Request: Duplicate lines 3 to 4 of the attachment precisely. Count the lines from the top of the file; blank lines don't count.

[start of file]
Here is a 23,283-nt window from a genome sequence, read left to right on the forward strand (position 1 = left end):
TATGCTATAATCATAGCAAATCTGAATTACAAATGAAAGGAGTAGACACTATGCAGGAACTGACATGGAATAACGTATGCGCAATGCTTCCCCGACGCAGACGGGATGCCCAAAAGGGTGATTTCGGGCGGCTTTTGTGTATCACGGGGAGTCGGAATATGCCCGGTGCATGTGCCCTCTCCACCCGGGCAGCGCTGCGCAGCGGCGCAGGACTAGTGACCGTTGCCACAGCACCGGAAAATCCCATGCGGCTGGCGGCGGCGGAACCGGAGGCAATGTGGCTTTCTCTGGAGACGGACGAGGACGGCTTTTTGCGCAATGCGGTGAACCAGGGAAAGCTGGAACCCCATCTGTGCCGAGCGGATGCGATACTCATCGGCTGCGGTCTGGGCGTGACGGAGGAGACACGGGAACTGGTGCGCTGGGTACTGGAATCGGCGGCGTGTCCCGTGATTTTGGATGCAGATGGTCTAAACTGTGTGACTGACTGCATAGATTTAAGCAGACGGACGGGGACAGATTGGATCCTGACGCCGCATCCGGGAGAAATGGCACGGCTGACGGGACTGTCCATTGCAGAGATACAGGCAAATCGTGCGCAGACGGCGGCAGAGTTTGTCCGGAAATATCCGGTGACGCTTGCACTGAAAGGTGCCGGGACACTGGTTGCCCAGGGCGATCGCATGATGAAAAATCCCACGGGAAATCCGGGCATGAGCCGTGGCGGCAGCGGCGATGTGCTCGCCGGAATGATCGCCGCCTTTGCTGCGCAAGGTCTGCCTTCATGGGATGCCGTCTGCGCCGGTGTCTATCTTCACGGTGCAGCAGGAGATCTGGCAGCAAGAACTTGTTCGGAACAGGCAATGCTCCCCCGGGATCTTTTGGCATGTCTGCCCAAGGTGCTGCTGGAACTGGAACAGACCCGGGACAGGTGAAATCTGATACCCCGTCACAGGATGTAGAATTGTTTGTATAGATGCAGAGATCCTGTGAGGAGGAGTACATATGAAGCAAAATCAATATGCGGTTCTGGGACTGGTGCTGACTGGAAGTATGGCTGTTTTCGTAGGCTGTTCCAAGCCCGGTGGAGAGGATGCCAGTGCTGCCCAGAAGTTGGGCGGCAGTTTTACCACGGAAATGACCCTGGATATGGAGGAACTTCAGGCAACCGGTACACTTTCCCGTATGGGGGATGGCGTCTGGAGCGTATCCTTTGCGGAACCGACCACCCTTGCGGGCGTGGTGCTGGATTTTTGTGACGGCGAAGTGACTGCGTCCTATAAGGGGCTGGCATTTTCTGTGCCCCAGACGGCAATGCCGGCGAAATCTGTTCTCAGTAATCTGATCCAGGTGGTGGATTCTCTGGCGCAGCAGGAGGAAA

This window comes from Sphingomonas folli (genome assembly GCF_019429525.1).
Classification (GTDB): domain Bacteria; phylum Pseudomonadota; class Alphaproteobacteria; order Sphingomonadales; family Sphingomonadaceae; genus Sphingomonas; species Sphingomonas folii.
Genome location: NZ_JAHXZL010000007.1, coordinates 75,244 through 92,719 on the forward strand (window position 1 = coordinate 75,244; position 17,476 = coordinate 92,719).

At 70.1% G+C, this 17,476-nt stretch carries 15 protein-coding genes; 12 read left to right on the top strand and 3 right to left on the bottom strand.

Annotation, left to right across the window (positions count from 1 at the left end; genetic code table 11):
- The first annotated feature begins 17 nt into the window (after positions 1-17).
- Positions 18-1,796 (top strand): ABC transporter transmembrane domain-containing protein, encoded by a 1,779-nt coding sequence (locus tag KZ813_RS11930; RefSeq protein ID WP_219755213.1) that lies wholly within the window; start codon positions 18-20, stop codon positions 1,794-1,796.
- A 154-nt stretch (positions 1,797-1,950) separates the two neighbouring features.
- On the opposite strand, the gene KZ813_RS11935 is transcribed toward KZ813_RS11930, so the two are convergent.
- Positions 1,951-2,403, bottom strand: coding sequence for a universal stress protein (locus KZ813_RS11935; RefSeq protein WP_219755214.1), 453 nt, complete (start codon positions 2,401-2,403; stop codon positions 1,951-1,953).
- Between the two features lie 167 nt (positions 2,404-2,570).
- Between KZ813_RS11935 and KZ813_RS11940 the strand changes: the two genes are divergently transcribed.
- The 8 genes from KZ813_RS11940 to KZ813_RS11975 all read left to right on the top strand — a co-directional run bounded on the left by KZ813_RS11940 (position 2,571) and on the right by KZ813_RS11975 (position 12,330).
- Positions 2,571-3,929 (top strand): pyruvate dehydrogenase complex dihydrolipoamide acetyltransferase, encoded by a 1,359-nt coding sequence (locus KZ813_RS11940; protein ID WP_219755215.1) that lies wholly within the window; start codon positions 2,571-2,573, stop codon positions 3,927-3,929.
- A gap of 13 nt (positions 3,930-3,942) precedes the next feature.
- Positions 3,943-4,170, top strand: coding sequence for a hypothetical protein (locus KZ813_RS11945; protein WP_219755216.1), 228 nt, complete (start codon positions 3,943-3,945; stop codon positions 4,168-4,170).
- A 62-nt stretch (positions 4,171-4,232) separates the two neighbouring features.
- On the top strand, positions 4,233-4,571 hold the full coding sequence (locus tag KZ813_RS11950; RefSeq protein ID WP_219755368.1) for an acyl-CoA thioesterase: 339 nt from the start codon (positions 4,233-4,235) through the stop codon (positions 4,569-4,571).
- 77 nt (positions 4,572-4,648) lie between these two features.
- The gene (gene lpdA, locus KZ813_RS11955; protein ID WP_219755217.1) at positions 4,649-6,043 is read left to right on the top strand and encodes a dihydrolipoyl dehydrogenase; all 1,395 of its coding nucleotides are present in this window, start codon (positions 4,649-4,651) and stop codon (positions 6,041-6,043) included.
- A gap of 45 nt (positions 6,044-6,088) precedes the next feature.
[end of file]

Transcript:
This window comes from Sphingomonas folli (genome assembly GCF_019429525.1).
Classification (GTDB): domain Bacteria; phylum Pseudomonadota; class Alphaproteobacteria; order Sphingomonadales; family Sphingomonadaceae; genus Sphingomonas; species Sphingomonas folii.